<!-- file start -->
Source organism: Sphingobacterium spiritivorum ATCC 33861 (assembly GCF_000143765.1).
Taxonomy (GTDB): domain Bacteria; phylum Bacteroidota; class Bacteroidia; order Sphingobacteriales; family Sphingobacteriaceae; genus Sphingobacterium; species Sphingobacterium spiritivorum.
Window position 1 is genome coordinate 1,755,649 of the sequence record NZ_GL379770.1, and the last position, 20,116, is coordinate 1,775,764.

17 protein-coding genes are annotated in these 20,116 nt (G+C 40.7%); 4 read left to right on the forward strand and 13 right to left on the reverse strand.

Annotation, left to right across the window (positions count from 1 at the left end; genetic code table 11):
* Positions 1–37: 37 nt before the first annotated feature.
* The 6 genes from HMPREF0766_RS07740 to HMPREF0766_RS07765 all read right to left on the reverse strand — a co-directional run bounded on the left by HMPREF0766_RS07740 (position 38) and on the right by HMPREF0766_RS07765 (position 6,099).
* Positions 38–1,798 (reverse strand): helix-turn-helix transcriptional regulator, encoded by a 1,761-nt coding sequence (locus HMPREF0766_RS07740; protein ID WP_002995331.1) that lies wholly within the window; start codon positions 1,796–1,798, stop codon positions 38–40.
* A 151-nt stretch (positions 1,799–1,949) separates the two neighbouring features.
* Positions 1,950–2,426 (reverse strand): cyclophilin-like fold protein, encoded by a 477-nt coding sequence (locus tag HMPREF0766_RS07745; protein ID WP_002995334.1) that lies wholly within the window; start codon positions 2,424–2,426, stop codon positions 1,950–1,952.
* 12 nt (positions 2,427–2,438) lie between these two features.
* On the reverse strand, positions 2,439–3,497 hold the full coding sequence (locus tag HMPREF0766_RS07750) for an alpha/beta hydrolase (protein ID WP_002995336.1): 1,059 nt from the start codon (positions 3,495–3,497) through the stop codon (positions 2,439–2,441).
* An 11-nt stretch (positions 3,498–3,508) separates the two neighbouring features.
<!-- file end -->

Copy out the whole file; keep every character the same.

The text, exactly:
Source organism: Sphingobacterium spiritivorum ATCC 33861 (assembly GCF_000143765.1).
Taxonomy (GTDB): domain Bacteria; phylum Bacteroidota; class Bacteroidia; order Sphingobacteriales; family Sphingobacteriaceae; genus Sphingobacterium; species Sphingobacterium spiritivorum.
Window position 1 is genome coordinate 1,755,649 of the sequence record NZ_GL379770.1, and the last position, 20,116, is coordinate 1,775,764.

17 protein-coding genes are annotated in these 20,116 nt (G+C 40.7%); 4 read left to right on the forward strand and 13 right to left on the reverse strand.

Annotation, left to right across the window (positions count from 1 at the left end; genetic code table 11):
* Positions 1–37: 37 nt before the first annotated feature.
* The 6 genes from HMPREF0766_RS07740 to HMPREF0766_RS07765 all read right to left on the reverse strand — a co-directional run bounded on the left by HMPREF0766_RS07740 (position 38) and on the right by HMPREF0766_RS07765 (position 6,099).
* Positions 38–1,798 (reverse strand): helix-turn-helix transcriptional regulator, encoded by a 1,761-nt coding sequence (locus HMPREF0766_RS07740; protein ID WP_002995331.1) that lies wholly within the window; start codon positions 1,796–1,798, stop codon positions 38–40.
* A 151-nt stretch (positions 1,799–1,949) separates the two neighbouring features.
* Positions 1,950–2,426 (reverse strand): cyclophilin-like fold protein, encoded by a 477-nt coding sequence (locus tag HMPREF0766_RS07745; protein ID WP_002995334.1) that lies wholly within the window; start codon positions 2,424–2,426, stop codon positions 1,950–1,952.
* 12 nt (positions 2,427–2,438) lie between these two features.
* On the reverse strand, positions 2,439–3,497 hold the full coding sequence (locus tag HMPREF0766_RS07750) for an alpha/beta hydrolase (protein ID WP_002995336.1): 1,059 nt from the start codon (positions 3,495–3,497) through the stop codon (positions 2,439–2,441).
* An 11-nt stretch (positions 3,498–3,508) separates the two neighbouring features.